All of us can now come face to face with "the new Google Ads experience", the colloquial name that Google has given to the complete overhaul of the user interface of Google Ads (formerly known as Google AdWords). Screenshots and demos of the redesigned UI have been circulating online for a few months now, and many WordStream customers have had access to the Alpha; don't worry, you can go back to the good old Google Ads we all know and love with the click of a button.
The new user interface is aesthetically pleasing, of course. It's packed with data visualizations, expanding three-dot menus, and colorful representations of account data. But while it may seem intuitive to the uninitiated, seasoned vets will quickly find themselves lost looking for features they've used a thousand times. There's a flip side to that coin, though: revamping almost everything means new features are available to you. Some are right in front of you (see: the countless colors painted on the dozen graphics that greet you), others are hidden gems.
New demographic targeting options!
Recently, Google released demographic targeting for Search Network ads as a powerful tool for advertisers to tailor their reach and messaging to cell phone number list users of different genders and ages. These targeting options were immediately powerful for advertisers in countless verticals. In the old Google Ads user interface, advertisers could use demographic information. For research, at least, it looked something like this:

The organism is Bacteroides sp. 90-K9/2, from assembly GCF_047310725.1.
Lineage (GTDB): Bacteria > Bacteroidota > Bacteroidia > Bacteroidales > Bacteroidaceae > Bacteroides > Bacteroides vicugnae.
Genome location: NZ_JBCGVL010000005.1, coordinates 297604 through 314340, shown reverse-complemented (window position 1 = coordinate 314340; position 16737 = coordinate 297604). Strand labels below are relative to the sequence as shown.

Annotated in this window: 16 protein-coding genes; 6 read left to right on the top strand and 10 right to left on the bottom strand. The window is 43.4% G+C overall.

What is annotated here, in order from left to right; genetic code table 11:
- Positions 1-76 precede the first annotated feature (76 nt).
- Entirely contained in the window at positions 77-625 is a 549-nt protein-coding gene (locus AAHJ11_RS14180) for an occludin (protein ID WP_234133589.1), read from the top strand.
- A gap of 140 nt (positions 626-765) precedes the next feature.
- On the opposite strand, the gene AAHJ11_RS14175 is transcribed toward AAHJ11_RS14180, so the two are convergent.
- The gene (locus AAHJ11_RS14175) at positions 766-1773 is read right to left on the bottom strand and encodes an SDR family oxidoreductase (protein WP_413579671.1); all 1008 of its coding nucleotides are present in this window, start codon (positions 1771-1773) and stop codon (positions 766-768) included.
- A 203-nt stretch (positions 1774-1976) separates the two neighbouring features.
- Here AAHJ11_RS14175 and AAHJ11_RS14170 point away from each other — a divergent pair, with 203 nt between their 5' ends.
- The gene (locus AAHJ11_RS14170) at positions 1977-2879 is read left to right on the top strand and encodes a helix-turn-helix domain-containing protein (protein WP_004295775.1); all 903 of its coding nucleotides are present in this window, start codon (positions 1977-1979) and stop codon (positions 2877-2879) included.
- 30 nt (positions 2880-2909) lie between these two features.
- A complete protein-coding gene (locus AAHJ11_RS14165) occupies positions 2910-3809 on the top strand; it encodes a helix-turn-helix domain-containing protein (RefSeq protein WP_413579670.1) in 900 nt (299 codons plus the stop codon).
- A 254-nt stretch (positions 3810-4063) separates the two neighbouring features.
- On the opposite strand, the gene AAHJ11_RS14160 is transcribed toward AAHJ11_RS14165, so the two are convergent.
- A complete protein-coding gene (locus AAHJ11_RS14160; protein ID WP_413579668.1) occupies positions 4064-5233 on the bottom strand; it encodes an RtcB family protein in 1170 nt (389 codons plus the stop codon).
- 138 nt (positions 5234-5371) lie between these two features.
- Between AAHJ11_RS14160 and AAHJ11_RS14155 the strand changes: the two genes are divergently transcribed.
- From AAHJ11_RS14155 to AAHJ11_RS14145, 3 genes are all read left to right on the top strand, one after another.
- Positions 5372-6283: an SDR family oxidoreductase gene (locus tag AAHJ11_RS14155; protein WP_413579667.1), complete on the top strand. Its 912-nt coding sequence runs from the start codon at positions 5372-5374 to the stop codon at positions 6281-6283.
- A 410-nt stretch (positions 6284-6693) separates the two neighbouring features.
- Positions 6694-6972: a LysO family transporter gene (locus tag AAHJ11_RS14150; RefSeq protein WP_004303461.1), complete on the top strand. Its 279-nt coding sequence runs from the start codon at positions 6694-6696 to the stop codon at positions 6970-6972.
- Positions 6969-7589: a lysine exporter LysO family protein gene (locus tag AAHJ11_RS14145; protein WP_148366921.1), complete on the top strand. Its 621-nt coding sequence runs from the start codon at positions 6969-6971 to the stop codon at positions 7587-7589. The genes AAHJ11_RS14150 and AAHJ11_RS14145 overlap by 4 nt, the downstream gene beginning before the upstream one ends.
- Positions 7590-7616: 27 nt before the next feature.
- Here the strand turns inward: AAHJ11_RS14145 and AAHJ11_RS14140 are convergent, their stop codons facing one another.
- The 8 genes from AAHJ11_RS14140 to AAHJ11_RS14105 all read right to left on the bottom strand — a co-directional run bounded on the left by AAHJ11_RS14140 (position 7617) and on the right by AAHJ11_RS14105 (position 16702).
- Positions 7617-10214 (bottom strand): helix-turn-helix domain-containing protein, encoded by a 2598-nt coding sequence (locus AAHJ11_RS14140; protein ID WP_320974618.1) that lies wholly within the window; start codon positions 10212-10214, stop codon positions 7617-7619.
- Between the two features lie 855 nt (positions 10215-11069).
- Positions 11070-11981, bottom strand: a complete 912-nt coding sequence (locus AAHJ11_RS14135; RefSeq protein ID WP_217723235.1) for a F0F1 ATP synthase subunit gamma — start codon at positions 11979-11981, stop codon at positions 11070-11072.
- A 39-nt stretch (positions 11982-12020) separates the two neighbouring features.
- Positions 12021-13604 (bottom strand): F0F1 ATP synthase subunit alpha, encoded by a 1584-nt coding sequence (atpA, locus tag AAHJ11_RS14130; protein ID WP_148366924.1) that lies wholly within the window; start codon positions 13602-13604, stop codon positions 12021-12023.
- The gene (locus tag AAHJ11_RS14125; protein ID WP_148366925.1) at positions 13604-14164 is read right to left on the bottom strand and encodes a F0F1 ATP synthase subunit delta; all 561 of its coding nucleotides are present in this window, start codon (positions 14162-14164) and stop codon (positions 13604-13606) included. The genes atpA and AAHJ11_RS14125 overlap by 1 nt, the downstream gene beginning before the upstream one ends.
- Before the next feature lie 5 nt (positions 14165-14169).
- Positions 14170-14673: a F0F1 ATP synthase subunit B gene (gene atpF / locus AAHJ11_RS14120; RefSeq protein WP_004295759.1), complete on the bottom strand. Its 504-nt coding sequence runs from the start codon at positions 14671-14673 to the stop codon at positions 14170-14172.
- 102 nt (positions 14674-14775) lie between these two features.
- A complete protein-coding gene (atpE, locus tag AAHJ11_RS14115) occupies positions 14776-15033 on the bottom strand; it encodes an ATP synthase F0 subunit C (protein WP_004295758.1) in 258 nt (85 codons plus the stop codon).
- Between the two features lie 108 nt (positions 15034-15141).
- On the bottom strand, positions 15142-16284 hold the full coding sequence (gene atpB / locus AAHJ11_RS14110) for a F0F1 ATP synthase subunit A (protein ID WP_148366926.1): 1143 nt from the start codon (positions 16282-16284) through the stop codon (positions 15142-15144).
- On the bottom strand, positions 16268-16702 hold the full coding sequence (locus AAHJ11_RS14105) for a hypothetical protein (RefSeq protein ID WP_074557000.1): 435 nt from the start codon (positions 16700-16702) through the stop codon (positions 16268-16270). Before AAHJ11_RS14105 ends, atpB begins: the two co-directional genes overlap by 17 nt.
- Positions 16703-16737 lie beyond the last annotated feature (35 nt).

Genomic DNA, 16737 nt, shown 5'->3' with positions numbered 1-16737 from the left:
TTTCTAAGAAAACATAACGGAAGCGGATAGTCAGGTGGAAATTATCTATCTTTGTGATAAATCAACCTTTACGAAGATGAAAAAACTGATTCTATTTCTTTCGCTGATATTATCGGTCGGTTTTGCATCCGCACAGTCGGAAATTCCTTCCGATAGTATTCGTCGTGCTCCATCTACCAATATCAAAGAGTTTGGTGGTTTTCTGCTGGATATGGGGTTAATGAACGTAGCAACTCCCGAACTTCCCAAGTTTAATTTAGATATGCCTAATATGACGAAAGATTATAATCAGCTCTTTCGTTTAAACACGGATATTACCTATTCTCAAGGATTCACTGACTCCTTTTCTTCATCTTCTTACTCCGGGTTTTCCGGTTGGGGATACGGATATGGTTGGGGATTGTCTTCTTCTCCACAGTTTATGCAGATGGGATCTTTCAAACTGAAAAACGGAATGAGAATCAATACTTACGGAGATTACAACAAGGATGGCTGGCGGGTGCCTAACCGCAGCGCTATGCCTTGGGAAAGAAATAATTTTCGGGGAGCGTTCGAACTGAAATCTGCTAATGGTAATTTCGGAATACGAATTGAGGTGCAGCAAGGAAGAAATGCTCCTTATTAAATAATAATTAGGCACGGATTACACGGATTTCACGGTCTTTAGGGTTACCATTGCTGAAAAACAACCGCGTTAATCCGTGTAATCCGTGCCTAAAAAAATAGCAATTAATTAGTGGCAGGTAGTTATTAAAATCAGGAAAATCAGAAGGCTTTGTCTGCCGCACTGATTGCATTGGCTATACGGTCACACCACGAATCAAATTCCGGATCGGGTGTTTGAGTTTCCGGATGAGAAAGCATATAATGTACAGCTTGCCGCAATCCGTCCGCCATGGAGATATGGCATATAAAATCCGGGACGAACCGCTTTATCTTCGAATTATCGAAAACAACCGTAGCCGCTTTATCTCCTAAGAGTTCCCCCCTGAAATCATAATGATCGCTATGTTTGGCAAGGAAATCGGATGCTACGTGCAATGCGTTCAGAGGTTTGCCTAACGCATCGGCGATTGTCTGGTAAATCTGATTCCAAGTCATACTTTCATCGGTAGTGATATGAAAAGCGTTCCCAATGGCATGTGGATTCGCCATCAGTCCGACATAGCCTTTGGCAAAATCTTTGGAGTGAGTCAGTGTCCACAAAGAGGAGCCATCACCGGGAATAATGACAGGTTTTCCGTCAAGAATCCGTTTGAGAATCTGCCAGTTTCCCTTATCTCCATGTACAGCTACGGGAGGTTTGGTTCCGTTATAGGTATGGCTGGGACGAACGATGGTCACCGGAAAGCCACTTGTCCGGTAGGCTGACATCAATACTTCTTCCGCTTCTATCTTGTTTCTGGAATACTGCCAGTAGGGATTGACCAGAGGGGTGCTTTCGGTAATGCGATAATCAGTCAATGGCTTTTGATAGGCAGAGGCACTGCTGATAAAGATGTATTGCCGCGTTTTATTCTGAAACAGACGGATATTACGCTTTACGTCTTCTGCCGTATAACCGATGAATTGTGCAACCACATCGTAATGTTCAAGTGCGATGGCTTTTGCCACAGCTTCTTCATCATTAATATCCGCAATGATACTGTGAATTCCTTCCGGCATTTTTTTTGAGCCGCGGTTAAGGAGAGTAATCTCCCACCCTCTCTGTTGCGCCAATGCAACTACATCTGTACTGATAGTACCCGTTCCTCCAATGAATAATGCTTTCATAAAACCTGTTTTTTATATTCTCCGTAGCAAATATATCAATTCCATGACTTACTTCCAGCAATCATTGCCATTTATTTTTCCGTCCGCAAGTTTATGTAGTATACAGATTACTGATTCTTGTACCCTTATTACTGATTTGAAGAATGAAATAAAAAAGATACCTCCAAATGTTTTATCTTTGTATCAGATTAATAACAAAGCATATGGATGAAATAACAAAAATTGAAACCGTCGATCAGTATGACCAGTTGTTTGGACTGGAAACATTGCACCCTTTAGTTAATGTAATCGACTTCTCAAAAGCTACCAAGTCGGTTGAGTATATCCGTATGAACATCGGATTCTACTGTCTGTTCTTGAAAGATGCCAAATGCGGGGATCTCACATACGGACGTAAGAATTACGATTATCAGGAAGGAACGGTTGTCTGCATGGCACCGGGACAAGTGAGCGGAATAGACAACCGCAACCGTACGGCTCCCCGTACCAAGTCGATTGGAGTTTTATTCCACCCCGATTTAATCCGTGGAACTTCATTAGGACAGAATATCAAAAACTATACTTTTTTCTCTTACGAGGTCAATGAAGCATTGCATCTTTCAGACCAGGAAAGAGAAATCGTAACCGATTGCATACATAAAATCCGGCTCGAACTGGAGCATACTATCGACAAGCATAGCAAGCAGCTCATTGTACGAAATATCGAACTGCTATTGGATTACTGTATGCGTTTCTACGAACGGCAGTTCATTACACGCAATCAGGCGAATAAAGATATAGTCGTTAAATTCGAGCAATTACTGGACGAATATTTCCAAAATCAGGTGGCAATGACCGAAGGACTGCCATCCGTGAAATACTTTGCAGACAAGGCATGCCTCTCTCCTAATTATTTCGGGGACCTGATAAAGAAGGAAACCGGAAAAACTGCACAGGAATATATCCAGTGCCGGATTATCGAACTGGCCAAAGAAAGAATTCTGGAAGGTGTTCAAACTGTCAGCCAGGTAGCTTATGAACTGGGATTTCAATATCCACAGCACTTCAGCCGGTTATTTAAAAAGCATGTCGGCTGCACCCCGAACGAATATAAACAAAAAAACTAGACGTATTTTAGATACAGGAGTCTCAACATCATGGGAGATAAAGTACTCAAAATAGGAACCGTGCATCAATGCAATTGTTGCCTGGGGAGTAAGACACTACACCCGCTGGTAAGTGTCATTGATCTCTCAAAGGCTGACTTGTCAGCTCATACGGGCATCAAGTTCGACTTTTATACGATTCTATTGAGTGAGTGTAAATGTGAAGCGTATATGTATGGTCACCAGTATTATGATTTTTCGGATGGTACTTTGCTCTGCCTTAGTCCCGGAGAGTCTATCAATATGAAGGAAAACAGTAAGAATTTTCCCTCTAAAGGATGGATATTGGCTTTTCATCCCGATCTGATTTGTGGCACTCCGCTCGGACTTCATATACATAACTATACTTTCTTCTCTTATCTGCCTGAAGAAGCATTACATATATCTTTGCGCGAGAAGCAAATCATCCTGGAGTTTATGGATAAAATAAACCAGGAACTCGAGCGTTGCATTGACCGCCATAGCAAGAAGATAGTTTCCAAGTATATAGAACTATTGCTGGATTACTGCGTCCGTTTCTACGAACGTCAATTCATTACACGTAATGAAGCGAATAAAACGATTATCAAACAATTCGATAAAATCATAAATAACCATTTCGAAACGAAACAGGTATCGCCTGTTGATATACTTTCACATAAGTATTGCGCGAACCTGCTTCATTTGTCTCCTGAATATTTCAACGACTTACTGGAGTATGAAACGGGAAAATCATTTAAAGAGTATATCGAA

In its new user interface, Google doubles these demographic targeting options, allowing advertisers to target users based on their household income and parental status. Previously, only display advertisers could target by parental status. Similarly, advertisers could previously target locations based on their relative average household income as part of their location targeting, but not target individuals. Both of these additions give advertisers additional flexibility in who and how they reach different audiences online.
Targeting parental status could be a game-changer for several sectors. Of course, brands that sell baby products or kids' toys will appreciate this one, and parents are becoming an increasingly important audience during holiday shopping seasons and back-to-school shopping. But savvy real estate and auto advertisers could potentially take advantage of this targeting and attempt to sell larger homes or cars to larger families!
Targeting household income can be particularly effective in helping you pitch your ads to audiences with different price sensitivities. If your product or service is competitively priced, promote it in your ads targeted to low- and middle-income audiences. Conversely, if you sell high-end luxury goods, you may want to bid more aggressively for affluent (or price insensitive) users.